service devices, telematics, and even the entertainment system. Pre-employment education and training modules should include all of these things, but continuous education and reminders are also critical for keeping safe driving habits top of mind. For example:

  • Total Tip of the day – short, quick, easy-to-remember such as “Voicemail saves lives”
  • Posters and table tents in employee break rooms or locker areas – we are all so inundated with digital messages, sometimes old-school works best
  • Wrap up group meetings with safety reminders

Combating fatigue
According to the National Highway Traffic Safety Administration, one in 25 adult drivers reports having fallen asleep while driving in the previous 30 days. Drowsy driving is a serious safety issue which is why the new Electronic Logging Device (ELD) Mandate requiring hours of service tracking went into full effect this year. In addition to trucking and busing, the law can apply to fleets with box trucks, passenger vans, and even some heavy-duty pickups. (If you are unsure whether  or not it applies to your fleet, read more about it here.) Compliance is mandatory, and law enforcement can check the ELD data during a stop, so it is important to make sure your fleet has the necessary telematics functionality to meet the requirements. Regardless of whether or not a fleet falls under the new regulations, encouraging drivers to take breaks during long trips and even putting policies into place regarding company reimbursement for hotel stays after a certain number of hours on the road is just good practice.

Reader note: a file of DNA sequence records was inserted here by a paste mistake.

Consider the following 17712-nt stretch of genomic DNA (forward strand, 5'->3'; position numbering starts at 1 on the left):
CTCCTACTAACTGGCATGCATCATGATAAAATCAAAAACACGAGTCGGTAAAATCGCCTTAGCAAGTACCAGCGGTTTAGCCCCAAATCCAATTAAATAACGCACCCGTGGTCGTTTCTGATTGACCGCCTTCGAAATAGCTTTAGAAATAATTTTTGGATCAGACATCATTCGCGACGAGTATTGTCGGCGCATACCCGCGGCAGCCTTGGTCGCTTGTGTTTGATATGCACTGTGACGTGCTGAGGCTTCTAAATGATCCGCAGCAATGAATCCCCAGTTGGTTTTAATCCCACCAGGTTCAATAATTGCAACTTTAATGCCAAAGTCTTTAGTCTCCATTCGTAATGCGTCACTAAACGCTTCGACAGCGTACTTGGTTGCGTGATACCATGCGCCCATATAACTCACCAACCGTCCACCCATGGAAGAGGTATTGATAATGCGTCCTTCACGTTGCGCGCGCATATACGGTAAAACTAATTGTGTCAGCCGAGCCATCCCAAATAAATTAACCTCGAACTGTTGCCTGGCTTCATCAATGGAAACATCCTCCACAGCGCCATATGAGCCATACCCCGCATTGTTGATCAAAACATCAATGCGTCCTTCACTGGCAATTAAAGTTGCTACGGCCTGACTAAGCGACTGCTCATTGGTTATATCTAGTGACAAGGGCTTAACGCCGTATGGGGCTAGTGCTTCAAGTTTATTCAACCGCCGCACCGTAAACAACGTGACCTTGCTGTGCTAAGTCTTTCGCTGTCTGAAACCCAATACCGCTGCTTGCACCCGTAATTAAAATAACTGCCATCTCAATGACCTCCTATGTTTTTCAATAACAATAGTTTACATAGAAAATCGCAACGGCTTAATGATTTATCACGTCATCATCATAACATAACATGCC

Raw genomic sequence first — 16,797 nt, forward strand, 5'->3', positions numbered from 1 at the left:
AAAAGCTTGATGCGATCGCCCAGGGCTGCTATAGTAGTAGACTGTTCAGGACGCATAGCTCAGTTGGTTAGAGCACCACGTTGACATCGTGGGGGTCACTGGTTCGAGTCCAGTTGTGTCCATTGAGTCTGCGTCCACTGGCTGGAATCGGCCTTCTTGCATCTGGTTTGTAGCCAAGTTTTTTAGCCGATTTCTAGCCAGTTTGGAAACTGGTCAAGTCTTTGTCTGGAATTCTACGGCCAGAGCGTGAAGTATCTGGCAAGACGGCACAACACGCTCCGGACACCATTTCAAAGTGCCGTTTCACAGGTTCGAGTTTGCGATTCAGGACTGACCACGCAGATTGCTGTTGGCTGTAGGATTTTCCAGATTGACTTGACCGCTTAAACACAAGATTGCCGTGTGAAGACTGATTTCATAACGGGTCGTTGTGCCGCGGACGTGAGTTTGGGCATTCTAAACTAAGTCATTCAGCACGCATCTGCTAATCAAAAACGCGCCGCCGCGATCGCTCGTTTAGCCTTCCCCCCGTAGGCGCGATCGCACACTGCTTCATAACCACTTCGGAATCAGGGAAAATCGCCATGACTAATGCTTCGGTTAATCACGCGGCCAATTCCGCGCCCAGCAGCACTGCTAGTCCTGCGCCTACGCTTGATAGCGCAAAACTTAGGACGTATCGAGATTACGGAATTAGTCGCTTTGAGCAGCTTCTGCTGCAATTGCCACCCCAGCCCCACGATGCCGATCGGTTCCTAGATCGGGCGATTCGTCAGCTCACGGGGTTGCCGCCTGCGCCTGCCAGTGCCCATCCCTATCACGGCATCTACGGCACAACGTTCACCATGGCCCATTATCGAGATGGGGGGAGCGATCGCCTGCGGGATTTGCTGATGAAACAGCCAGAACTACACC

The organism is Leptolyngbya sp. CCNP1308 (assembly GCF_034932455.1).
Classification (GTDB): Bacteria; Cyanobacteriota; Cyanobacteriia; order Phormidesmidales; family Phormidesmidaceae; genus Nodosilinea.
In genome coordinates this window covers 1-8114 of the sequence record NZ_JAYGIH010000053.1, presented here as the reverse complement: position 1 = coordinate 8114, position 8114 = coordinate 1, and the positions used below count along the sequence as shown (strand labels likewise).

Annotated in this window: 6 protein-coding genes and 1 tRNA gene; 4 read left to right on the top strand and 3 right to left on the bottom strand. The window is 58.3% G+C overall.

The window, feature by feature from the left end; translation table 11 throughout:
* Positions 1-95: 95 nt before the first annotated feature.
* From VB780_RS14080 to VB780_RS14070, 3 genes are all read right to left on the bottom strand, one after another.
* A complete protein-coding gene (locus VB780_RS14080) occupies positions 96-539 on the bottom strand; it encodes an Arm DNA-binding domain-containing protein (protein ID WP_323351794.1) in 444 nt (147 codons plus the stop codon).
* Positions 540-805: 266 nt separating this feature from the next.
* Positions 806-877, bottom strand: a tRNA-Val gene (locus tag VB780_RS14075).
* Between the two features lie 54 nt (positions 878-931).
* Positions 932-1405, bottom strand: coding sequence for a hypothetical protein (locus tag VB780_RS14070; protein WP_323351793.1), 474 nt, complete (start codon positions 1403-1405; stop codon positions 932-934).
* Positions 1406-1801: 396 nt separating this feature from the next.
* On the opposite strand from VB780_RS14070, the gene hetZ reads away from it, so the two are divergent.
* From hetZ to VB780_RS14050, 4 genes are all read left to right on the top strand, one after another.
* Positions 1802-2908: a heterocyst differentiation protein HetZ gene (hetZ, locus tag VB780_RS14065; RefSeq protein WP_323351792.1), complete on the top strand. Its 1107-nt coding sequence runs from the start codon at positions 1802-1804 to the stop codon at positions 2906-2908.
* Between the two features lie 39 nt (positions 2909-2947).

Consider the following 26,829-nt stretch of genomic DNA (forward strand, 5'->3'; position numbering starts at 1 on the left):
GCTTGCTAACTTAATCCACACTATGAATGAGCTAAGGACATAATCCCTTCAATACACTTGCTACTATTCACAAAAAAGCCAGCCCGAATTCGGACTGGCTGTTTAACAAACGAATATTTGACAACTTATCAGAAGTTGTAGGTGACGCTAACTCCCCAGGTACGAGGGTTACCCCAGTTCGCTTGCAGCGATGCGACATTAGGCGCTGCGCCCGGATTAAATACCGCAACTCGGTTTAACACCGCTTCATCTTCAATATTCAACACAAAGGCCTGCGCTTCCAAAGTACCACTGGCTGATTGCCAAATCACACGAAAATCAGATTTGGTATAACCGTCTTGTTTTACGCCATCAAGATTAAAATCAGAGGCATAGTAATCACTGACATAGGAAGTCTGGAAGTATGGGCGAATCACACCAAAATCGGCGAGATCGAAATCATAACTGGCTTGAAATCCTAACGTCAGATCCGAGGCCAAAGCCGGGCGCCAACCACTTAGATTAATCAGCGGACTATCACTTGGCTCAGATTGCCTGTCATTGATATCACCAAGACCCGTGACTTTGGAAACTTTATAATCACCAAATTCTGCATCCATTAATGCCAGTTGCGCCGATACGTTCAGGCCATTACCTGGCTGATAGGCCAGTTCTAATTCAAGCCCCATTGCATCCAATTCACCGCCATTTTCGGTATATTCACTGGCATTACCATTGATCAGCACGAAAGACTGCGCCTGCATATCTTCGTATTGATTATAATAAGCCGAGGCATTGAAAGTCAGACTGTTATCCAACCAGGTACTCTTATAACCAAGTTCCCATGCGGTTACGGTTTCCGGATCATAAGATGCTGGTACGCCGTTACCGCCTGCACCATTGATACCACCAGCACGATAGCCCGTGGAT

Maintenance matters
Safe operation also depends on the condition of the vehicles themselves. Merchants found that 18 percent of fleet vehicles are regularly overdue for preventative maintenance. Usually, when vehicles go in for regular maintenance such as oil changes, other potential safety-related components are also checked and replaced, if necessary. Something as simple as replacing windshield wipers or headlight bulbs can prevent accidents, not to mention brakes and tires.

Telematics systems can track engine hours and mileage and provide maintenance schedules so vehicles are running optimally, which in addition to aiding safe operations, can also reduce overall maintenance spend and improve fuel economy.

Implement a data-driven strategy
The numbers tell the story. Effective driver policies and telematics data improve fleet safety. Choosing the right technology, monitoring behaviors, and creating effective policies and training programs can reduce costs and save lives.

Merchants Fleet Management has the experts and tools in place to maximize efficiency while improving safety for your fleet.

If you would like to discuss ways in which you can address distracted driving for your fleet, contact Merchants today.

Article by Brad Jacobs – Director of Strategic Consulting, Merchants Fleet